Korea completes world’s biggest moon simulator that recreates lunar conditions

2019.11.06 16:23:15 | 2019.11.06 16:23:44

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South Korea has created an accurate simulation of the moon’s surface and local environment, which can serve essential needs in the development of new space exploration technology and testing of space equipment.

The so-called dusty thermal vacuum chamber (DTVC) combined with lunar soil is the first and biggest of its kind in the world, state-funded Korea Institute of Civil Engineering and Building Technology (KICT) said on Tuesday during its opening ceremony in Ilsan, Gyeonggi Province.

The cube-shaped simulator which measures 4.7x4.7x4.7 meters replicates the temperature, gravitational pull, and soil conditions where static electricity is charged with ultraviolet radiation.

Special equipment is used to recreate the moon’s surface temperatures which are extreme, ranging from boiling hot to freezing cold. The chamber’s air pressure is close to one 10-millionth of the atmospheric pressure to simulate the moon’s vacuum condition.

[Photo provided by KICT]이미지 확대

[Photo provided by KICT]

The KICT has also built a facility to produce artificial lunar soil with a capacity of up to 200kg a day. The lunar soil can be deposited up to 2m high inside the chamber to help test a rover that travels on the crater-strewn surface of the moon or train a robot designed to drill the surface, the institute said. The moon passes through part of Earth`s magnetosphere, causing static electricity to build up on the lunar surface and the resulting charge could short-circuit electronics of a rover.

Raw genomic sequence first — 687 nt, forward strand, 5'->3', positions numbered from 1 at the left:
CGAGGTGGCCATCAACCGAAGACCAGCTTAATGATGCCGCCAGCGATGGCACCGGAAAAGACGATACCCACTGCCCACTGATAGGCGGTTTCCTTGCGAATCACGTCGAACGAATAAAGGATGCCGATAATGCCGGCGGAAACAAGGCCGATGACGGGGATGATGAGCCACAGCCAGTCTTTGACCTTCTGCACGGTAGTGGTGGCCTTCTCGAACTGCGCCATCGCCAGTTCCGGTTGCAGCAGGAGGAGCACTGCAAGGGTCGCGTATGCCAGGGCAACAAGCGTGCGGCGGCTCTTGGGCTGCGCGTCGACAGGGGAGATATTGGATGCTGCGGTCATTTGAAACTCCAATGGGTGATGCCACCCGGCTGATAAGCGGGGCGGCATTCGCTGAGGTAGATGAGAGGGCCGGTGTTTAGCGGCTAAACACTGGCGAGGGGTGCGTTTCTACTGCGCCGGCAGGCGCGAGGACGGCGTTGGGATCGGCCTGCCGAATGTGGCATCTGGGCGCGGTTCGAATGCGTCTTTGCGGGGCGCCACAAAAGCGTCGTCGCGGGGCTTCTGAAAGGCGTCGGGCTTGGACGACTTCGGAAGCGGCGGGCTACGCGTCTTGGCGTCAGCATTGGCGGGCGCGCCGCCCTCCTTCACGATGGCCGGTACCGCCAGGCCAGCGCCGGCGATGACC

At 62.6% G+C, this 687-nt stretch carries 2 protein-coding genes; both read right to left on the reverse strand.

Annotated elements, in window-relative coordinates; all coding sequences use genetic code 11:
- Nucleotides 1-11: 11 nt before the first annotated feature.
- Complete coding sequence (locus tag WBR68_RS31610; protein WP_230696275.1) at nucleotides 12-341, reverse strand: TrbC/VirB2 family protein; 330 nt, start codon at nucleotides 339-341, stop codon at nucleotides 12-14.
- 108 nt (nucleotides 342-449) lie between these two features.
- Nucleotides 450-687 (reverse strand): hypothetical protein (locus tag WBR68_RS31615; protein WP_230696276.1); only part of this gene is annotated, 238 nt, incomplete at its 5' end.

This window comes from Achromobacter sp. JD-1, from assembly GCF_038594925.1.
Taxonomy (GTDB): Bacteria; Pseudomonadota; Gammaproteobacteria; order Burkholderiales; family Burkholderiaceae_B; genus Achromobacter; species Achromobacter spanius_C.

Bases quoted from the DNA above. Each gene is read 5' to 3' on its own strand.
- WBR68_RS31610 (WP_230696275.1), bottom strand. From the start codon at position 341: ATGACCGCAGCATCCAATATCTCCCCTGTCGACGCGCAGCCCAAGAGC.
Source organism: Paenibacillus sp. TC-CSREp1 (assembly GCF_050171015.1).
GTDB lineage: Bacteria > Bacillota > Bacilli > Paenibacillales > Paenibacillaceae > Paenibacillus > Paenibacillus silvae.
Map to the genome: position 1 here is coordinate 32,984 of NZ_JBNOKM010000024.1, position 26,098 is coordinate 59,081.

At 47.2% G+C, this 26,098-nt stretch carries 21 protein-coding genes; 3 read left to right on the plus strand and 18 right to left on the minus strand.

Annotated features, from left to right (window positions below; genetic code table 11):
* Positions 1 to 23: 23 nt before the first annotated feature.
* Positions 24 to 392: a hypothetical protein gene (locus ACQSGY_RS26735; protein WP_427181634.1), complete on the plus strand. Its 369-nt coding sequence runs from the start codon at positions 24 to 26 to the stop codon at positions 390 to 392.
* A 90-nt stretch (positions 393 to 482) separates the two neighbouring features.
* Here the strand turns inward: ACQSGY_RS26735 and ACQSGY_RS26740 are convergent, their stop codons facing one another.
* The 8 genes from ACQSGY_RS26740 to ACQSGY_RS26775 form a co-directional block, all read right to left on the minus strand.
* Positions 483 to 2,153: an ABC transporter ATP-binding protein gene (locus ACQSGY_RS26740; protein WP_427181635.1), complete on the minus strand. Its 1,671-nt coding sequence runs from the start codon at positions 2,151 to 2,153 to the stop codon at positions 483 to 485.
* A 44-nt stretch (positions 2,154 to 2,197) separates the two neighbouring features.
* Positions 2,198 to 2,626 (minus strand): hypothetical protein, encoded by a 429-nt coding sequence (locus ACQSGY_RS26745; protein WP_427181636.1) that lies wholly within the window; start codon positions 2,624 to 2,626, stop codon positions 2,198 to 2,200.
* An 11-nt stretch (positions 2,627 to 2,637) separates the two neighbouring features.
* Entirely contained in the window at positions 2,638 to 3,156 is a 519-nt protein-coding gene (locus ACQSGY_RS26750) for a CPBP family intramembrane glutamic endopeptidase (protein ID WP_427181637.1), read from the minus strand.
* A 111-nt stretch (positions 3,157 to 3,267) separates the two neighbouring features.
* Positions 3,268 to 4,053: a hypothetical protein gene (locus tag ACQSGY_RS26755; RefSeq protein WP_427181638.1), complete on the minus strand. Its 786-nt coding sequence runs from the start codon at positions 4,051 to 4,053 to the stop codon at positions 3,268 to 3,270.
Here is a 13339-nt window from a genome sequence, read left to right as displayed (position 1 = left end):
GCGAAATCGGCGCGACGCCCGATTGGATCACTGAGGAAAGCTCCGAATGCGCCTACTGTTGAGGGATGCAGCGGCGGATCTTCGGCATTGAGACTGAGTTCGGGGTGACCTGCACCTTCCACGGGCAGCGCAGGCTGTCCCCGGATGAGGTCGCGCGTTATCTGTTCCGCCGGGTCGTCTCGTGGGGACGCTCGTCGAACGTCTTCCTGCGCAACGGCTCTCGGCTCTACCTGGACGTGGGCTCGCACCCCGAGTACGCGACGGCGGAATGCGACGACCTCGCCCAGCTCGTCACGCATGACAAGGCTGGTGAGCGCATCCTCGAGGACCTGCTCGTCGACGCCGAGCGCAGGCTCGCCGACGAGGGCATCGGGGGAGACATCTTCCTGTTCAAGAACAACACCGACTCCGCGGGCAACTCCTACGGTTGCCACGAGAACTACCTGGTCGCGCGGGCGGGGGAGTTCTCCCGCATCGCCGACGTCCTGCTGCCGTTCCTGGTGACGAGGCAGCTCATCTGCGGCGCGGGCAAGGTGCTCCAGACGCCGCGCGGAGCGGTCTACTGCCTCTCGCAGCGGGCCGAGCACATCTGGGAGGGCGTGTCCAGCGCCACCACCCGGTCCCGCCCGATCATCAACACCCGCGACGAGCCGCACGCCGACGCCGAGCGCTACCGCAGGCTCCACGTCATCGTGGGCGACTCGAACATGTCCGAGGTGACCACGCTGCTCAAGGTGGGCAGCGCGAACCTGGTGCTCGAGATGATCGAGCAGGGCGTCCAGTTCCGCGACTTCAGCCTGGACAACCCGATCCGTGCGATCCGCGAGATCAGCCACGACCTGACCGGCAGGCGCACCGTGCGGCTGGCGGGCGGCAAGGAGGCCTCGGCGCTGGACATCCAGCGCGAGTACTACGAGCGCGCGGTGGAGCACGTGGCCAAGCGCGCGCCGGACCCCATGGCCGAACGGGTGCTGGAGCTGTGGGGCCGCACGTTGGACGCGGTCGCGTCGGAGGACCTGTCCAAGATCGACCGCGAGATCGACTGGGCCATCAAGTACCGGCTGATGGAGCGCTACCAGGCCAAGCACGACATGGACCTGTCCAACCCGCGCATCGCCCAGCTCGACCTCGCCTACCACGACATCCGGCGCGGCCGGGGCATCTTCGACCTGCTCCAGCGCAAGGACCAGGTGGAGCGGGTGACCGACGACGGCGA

The DTVC was unveiled while many companies outside Korea are trying to develop new and innovative experiment technologies to help power NASA’s new moon exploration after the U.S. announced that America would be returning astronauts to the moon in just 5 years time.

The KICT is planning to work together with NASA and European Space Agency to test exploration moon equipment being developed around the world, said Shin Hugh-sung, the institute’s future convergence research head.

By Song Kyung-eun and Minu Kim

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